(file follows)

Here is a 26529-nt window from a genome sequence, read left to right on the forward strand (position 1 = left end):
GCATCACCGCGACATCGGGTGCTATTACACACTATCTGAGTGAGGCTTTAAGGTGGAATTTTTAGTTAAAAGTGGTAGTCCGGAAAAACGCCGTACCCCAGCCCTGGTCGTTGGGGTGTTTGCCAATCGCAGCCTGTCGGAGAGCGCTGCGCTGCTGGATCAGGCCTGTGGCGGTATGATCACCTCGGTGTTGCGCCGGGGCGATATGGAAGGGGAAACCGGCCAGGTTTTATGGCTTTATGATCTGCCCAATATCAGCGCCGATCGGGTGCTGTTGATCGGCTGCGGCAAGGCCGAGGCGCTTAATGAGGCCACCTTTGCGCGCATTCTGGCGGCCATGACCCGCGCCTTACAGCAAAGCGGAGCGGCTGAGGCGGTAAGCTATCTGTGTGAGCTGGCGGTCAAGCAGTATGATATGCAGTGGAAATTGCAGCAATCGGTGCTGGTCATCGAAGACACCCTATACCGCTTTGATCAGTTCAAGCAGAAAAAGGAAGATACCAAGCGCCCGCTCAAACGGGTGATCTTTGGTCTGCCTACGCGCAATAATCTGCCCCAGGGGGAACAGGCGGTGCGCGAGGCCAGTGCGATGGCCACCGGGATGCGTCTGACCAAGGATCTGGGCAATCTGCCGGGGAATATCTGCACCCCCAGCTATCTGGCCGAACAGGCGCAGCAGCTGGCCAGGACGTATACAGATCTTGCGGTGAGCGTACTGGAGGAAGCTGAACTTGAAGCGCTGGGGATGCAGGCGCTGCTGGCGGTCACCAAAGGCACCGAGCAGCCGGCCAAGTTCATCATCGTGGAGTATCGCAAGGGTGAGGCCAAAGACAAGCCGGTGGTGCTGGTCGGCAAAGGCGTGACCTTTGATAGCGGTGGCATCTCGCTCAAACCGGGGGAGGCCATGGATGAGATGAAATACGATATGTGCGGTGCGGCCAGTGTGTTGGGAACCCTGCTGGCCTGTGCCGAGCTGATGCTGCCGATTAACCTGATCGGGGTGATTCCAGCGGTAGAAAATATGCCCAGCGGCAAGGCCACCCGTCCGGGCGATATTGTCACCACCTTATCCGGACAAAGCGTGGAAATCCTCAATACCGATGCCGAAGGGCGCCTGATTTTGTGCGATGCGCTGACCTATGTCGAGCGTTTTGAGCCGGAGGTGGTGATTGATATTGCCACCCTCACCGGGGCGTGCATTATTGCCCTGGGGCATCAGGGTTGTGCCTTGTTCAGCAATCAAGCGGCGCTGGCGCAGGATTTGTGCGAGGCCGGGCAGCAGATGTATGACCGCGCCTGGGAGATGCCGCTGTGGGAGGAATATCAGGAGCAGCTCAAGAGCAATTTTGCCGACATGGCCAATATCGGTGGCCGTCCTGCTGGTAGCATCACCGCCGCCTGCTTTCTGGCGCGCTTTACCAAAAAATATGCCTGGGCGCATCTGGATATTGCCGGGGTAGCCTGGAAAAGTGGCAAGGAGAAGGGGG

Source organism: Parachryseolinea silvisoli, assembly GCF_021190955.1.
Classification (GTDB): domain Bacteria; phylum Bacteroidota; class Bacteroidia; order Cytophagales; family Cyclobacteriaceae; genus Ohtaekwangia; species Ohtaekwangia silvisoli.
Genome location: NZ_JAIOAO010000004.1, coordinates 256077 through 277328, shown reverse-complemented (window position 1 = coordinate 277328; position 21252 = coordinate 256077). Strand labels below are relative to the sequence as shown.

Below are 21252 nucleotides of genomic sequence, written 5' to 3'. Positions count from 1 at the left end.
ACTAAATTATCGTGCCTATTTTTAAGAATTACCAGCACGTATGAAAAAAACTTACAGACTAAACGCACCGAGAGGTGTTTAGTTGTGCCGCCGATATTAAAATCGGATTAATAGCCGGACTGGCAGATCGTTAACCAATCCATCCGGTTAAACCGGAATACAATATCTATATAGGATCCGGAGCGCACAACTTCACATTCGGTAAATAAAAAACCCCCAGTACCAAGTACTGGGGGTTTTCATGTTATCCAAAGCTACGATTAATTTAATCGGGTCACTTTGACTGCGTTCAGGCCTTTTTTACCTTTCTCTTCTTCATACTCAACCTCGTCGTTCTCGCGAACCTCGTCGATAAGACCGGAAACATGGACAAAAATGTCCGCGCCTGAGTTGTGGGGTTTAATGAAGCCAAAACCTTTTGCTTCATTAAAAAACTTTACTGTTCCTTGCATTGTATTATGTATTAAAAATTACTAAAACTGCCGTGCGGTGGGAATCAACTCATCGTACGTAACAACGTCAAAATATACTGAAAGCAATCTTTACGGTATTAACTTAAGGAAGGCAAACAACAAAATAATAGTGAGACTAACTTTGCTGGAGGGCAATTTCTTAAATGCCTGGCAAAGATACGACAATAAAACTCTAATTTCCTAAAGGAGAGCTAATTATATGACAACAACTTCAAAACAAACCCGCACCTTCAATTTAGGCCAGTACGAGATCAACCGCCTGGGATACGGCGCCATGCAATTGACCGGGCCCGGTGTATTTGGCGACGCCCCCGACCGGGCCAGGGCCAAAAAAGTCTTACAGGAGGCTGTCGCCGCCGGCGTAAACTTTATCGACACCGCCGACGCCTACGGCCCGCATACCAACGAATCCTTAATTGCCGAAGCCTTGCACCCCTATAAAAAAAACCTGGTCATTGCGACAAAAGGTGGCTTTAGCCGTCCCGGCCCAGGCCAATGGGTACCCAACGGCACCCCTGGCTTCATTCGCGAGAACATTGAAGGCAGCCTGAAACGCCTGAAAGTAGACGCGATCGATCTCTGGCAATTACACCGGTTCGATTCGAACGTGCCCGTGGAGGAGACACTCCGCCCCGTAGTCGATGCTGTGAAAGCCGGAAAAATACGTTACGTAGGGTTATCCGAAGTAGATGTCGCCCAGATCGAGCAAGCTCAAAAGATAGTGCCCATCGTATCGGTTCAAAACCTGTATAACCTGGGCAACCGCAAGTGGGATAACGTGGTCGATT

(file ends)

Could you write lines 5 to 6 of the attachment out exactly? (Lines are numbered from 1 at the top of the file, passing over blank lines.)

Genome location: NZ_JAIOAO010000004.1, coordinates 256077 through 277328, shown reverse-complemented (window position 1 = coordinate 277328; position 21252 = coordinate 256077). Strand labels below are relative to the sequence as shown.

Below are 21252 nucleotides of genomic sequence, written 5' to 3'. Positions count from 1 at the left end.